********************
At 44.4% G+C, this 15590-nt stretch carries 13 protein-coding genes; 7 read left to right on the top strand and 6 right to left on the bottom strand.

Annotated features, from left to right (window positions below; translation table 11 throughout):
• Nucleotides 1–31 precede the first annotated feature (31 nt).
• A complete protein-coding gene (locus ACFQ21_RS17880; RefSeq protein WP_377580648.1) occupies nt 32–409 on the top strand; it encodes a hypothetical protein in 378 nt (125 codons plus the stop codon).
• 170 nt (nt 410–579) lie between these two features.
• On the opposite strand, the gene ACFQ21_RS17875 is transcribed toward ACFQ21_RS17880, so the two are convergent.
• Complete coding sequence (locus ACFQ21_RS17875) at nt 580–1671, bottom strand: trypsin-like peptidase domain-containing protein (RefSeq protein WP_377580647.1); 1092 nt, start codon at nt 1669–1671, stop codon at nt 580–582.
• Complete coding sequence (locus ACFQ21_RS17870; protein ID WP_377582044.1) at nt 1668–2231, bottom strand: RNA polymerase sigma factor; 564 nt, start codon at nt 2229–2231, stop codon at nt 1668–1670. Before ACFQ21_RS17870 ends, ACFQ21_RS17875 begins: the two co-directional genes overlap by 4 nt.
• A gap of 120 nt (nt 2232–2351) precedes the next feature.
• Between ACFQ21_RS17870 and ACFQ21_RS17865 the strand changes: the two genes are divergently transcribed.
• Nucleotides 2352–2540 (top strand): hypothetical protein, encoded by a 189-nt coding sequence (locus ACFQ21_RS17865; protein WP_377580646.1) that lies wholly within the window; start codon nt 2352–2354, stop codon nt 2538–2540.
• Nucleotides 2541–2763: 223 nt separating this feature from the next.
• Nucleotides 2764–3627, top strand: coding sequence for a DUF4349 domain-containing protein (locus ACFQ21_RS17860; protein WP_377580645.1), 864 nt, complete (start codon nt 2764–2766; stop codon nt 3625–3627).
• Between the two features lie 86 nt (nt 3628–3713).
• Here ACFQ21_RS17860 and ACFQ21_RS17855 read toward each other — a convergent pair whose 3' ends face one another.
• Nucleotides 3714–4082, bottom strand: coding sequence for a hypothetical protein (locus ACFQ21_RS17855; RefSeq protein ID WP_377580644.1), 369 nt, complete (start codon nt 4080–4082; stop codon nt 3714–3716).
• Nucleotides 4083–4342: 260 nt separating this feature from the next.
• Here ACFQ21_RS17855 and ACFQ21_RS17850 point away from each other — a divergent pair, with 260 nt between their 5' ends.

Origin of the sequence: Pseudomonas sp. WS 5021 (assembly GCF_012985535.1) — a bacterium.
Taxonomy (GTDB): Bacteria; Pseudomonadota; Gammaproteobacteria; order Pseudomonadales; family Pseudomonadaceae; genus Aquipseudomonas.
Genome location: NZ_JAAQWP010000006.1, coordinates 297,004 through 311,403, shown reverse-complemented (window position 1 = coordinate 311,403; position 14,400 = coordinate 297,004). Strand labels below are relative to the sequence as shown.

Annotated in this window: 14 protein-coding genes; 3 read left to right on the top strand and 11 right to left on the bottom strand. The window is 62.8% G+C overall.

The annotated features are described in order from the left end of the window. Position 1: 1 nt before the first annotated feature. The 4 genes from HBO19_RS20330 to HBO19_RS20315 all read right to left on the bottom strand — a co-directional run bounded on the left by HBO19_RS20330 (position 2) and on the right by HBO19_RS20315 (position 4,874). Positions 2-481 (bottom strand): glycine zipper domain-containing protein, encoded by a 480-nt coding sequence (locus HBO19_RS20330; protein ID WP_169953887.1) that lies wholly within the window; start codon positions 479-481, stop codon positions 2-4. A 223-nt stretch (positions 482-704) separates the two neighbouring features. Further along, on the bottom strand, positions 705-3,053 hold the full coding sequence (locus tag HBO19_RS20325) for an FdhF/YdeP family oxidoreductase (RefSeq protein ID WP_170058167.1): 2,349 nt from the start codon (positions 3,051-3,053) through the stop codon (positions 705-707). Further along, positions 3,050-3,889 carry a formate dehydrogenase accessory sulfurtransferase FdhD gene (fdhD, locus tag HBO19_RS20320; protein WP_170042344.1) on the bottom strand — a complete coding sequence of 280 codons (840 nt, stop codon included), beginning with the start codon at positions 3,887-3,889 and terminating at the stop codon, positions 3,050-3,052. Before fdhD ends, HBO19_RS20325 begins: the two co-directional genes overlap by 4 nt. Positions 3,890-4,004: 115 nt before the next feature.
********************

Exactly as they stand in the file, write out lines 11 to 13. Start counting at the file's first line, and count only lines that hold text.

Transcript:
• Nucleotides 2352–2540 (top strand): hypothetical protein, encoded by a 189-nt coding sequence (locus ACFQ21_RS17865; protein WP_377580646.1) that lies wholly within the window; start codon nt 2352–2354, stop codon nt 2538–2540.
• Nucleotides 2541–2763: 223 nt separating this feature from the next.
• Nucleotides 2764–3627, top strand: coding sequence for a DUF4349 domain-containing protein (locus ACFQ21_RS17860; protein WP_377580645.1), 864 nt, complete (start codon nt 2764–2766; stop codon nt 3625–3627).